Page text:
Archive of Articles from Previous Issues

For information about other previous articles, e-mail Dana Cooke

Journalism and Ideals of Democracy (Spring 2018)
We reached out to nine journalists with degrees from Maxwell. With their public affairs education, they understand as well as any journalists what the vigor of the press means to us all.

  • A Different Path to Journalism (Spring 2018)
    At Maxwell, Megyn Kelly gained what any future journalist discovers in a public affairs education: political know-how, the tools of critical thinking, and appreciation of the press’s role in an open democracy.
  • Shared Goals and Higher Callings (Spring 2018)
    The deans of Syracuse University’s journalism and public affairs schools reflect on how a healthy democracy depends on a vigorous press. . . . and how a combined education in their two schools supports that.

Win-Win-Win Situation (Spring 2018)
The X Lab benefits government and nonprofits, in turn helping the clients they serve, while creating a sandbox in which to study real-world policy challenges.

Travel Plans (Spring 2018)
Thanks to the generosity of one “citizen of the world,” dozens of budding scholars have chased far-flung intellectual goals.

It All Started Here (Spring 2018)
Ninety years ago, a one-year-only faculty member turned a top-of-the-head idea into a student exercise in diplomacy — and basically invented Model UN.

Where You Live (Spring 2018)
Maxwell’s new Carnegie Fellow studies how state policies influence population health.

Deeper Connections (Spring 2018)
In Washington, Maxwell and the think tank CSIS have entered a phase of enhanced collaboration, exemplified by the new EMIR degree offered there.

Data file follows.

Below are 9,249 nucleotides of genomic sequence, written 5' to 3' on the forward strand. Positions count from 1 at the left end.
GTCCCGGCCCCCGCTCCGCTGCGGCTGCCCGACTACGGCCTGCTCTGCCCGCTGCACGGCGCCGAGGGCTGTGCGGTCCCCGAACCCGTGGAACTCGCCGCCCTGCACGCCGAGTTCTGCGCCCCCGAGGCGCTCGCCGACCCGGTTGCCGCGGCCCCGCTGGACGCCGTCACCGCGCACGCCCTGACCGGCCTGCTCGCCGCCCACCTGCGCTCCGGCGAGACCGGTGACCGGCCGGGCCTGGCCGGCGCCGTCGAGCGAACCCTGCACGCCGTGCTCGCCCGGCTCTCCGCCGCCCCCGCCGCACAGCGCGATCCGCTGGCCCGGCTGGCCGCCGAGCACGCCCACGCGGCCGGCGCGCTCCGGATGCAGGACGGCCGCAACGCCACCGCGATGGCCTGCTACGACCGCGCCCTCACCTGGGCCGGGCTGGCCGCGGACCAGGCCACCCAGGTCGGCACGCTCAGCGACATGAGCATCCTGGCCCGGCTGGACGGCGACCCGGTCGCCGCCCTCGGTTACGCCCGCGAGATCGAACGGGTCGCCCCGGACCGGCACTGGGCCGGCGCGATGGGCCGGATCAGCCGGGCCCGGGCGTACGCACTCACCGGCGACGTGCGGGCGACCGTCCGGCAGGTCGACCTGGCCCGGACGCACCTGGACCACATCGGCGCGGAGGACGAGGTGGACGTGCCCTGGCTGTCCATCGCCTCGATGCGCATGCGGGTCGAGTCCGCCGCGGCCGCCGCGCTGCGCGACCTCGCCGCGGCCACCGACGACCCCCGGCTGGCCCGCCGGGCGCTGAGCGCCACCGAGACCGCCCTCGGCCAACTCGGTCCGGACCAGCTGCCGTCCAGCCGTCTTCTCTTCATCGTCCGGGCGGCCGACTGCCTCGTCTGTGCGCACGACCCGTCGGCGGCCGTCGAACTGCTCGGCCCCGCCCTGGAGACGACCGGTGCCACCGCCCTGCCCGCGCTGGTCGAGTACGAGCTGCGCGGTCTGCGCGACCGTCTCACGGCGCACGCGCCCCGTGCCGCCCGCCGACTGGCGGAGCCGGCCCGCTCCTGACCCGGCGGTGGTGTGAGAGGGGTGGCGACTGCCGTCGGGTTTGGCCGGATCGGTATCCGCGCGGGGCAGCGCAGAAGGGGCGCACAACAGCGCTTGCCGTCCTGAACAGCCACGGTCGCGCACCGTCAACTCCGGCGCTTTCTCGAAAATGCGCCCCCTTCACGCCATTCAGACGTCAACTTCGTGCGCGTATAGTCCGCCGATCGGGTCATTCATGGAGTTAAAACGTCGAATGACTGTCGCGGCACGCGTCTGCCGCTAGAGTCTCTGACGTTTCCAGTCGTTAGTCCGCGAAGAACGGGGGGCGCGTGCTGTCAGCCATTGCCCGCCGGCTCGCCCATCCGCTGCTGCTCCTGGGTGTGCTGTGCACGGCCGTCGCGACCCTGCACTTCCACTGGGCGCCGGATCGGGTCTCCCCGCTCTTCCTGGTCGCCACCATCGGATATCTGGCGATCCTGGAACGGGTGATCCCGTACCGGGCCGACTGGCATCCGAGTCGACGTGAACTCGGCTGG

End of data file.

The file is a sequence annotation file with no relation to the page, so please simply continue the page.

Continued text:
The Investor (Spring 2018)
Gerry Cramer was the perfect friend of the Maxwell School — generous, visionary, involved, and ultimately trusting.

What Ralph Ketcham Meant to Maxwell (Winter 2018)
Ralph Ketcham championed an approach to citizenship education that virtually defines the Maxwell School.

Substantial Difference (Winter 2018)
For a surprisingly large percentage of Maxwell undergraduates, research is part of the program.
Also available: Baldanza Challenge Will Fund Undergrad Research

Despair and Addiction (Winter 2018)
Sociologist Shannon Monnat is the new Lerner Chair, applying her interest in rural public wellness to the nation’s burgeoning opioid epidemic.

Online and Intense (Winter 2018)
Maxwell’s new online EMPA is structured to meet the demands of the highly experienced, ambitious students it attracts.

Citizens of the World (Winter 2018)
Students of the Maxwell School hail from around the planet, which assures a global experience not only for them, but for everyone who enters a classroom.

Battle Tested (Winter 2018)
As Syracuse University's first Tillman Scholar and a PA student focused on national security studies, Ryan Gross brings real life to the classroom.

Crazy, Mixed Up World. (Spring 2017) Faculty members focused on international relations and the affairs of foreign nations seek to bring scholarly analysis and reason to global-affairs headlines

  • Crossing Borders